The Modern Orthodox Brain Drain: Part II
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The Modern Orthodox Brain Drain: Part II

Kudos to Elli Fischer for drawing attention to a fundamental crisis within American Modern Orthodoxy, one that is even graver than his diagnosis (“Modern Orthodoxy Has Its Costs,” Opinion, Feb. 27).

Fischer astutely describes how the exorbitant cost of living in the Modern Orthodox community has discouraged creative personalities from pursuing careers in the arts. But the problem in Modern Orthodoxy has become far more pervasive, threatening to weaken its two pillars, “Torah and Madda” (both Jewish and secular study). Modern Orthodoxy can no longer feel confident encouraging its constituent members to pursue professions in either of these spheres.

Although few want to speak about it, in recent decades the American Modern Orthodox community has produced relatively few scientists, mathematicians, humanities scholars and journalists, areas which were previously populated with numerous Modern Orthodox men and women. Hardly surprising, though, given that math majors are encouraged to pursue the financial sector, science majors are urged to attend medical school and those who excel at Talmud are directed to become lawyers.

Facing strong social and financial pressure, compounded by stiff competition in the humanities and sciences, it is difficult to buck the system.

Another one of Fischer’s comments is understated or just plain naïve. He writes that “creative types [in the Modern Orthodox community] will gravitate towards the rabbinate or Jewish education, careers that offer a creative outlet.” But it is rare to find a male elementary school teacher in Modern Orthodox communities. The primary positions held by men are as administrators, i.e. the higher-paying jobs in education. Who are supposed to be the role models for our boys? And what kind of message are we sending both our boys and girls, who mostly see men only at the helm of their intuitions?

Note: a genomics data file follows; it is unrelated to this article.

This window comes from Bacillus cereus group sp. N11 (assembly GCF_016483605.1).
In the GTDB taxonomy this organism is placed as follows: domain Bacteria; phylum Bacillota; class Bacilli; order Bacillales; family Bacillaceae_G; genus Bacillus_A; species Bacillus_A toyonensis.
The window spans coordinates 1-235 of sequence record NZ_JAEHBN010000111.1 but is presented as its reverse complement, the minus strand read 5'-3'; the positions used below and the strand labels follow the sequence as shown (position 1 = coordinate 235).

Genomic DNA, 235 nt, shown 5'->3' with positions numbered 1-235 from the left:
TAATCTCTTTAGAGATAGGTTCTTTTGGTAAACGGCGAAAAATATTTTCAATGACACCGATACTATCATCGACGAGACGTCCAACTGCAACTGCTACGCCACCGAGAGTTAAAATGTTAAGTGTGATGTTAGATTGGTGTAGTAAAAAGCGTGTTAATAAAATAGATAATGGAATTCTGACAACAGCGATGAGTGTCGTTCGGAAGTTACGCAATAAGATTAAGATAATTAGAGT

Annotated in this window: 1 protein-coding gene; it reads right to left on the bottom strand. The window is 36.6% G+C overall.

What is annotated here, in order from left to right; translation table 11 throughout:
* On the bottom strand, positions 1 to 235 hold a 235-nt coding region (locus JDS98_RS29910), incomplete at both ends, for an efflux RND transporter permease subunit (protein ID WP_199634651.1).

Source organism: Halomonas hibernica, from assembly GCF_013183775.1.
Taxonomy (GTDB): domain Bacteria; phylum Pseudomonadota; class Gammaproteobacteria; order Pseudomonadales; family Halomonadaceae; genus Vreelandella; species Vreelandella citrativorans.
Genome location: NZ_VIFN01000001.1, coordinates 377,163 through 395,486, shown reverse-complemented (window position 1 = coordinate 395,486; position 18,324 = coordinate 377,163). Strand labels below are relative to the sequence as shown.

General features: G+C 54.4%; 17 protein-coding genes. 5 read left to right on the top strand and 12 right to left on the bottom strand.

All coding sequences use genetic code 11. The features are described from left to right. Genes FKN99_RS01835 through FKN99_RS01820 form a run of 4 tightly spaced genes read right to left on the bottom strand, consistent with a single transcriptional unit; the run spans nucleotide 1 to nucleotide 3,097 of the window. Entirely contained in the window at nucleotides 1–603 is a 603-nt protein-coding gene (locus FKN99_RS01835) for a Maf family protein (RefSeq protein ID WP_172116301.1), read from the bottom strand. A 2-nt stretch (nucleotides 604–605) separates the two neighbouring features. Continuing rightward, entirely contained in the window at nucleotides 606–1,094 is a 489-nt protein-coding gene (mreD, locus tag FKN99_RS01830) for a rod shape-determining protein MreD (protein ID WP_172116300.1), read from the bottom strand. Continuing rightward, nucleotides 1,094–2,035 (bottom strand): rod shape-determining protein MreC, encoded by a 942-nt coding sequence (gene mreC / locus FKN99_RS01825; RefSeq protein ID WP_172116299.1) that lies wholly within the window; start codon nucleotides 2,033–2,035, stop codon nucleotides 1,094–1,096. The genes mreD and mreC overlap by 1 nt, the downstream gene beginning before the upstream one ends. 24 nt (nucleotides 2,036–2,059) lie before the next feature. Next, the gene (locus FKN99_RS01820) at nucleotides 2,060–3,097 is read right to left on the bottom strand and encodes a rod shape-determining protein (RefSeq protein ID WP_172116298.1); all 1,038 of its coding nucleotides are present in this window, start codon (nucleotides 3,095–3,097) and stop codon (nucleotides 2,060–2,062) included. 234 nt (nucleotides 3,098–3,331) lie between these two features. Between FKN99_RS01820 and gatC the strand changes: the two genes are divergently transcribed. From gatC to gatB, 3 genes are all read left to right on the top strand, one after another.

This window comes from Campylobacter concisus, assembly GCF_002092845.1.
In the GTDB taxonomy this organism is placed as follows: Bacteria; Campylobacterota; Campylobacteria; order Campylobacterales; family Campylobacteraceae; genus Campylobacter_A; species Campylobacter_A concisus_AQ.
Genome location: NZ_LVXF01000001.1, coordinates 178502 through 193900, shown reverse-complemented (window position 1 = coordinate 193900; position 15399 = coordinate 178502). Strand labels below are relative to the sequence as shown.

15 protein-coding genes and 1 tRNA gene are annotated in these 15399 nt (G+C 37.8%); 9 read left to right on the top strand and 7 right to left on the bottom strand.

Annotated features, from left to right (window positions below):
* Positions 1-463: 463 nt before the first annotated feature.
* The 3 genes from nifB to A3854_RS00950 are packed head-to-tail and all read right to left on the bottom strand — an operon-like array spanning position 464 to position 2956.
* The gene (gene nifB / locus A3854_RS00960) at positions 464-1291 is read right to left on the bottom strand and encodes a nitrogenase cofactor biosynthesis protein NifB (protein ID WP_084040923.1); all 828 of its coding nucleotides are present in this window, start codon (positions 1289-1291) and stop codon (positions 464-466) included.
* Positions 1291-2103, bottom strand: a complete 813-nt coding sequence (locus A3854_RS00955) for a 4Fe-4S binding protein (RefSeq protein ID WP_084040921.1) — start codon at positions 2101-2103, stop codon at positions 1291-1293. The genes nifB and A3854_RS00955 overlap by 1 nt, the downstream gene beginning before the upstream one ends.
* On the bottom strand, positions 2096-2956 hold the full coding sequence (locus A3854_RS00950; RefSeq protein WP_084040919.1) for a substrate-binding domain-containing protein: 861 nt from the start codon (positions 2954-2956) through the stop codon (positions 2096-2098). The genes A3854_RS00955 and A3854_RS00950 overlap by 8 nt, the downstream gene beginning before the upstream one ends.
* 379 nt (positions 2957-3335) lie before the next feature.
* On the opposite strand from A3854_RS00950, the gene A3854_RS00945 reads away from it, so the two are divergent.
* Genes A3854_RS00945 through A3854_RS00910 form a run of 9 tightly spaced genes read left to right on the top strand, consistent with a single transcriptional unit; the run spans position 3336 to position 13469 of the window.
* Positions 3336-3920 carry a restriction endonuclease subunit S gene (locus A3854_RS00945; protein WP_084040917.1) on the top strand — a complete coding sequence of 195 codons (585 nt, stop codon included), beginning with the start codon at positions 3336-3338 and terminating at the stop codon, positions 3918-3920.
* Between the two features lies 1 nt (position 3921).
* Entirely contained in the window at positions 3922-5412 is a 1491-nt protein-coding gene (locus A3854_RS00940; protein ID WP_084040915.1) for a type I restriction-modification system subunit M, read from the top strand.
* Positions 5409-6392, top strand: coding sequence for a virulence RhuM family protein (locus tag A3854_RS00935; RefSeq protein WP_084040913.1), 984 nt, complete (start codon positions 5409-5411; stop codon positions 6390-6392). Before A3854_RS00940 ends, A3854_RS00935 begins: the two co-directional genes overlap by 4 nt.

When I first started dating my now husband — a Talmud scholar from the Satmar community — he noted that he was surprised by my male circle of friends. He shyly explained that he was puzzled that “the majority are in law or finance, not rabbis or educators. In my community,” he said, “all the top guys go into chinuch” (Jewish education). I was so stunned that I didn’t know how to respond. The fact is that in my community — the one he was hoping to join — most of the best and brightest in the fine Modern Orthodox and secular institutions I was proud to attend do not pursue careers in the rabbinate or Jewish education.

Unfortunately, the factors described above have serious collateral damage. Fischer writes that the Modern Orthodox community is known for its intellectual rigor and curiosity. But this, too, is rapidly changing. A community that teaches its children that Torah, while important, is not to interfere with going to the finest secular institutions, and that artistic, scientific and academic pursuits are all means to get into the best schools so that one can land a top job, is a community that will have difficulty sustaining its intellectual rigor — in either Torah or Madda — for long. 

While many pay lip service to intellectual activities or the arts, they do not want their children to devote themselves to the life of the mind. Scholarship and the arts are thus neglected as leisure activities. I suspect that fewer in the Modern Orthodox community under the age of 50 go to museums, lectures on science or classical music concerts these days. Those passionate few who remain in the arts or the academy are more likely to choose to send their kids to public school, or move to Israel (where the balancing act is more of a possibility) or opt out of the Modern Orthodox community altogether. Those who pursue Torah will either veer to the right, where education is more affordable, or struggle silently.    

I don’t know when being Modern Orthodox became synonymous with being rich, but it has. That is, rich by many Americans’ standards, i.e. by those who do not incur the costs of a Modern Orthodox lifestyle. As Fischer mentions, families earning $300,000 can find themselves having a hard time making ends meet, given day school tuitions, the cost of sleep-away camps, etc. This has created a community which is homogenous and, at times, stifling.

American Modern Orthodoxy must first recognize the problem: namely that it is not as intellectuality vibrant or creative as it once was. The steep costs of the Modern Orthodox lifestyle are inimical to fostering careers in Torah and Madda, the foundations of Modern Orthodoxy. This phenomenon has helped create a culture that is increasingly materialistic and narrow. Beyond problem-solving the tuition-crisis, the community needs to think how it can best encourage alternate career paths. Perhaps offer Modern Orthodox artists, Torah scholars and scientists some kind of financial incentives, encouraging and celebrating their pursuits.  Communities could also have them play a greater role in schools, synagogues and other settings, heightening their status and thereby giving Modern Orthodox Jews a truer appreciation of the depths of these fields. 

I look forward to the day when Jewish mothers and fathers will want their daughters to grow up and meet a nice Jewish artist.

Sharon Flatto is an associate professor of Judaic studies at Brooklyn College and the director of its graduate program. 

 

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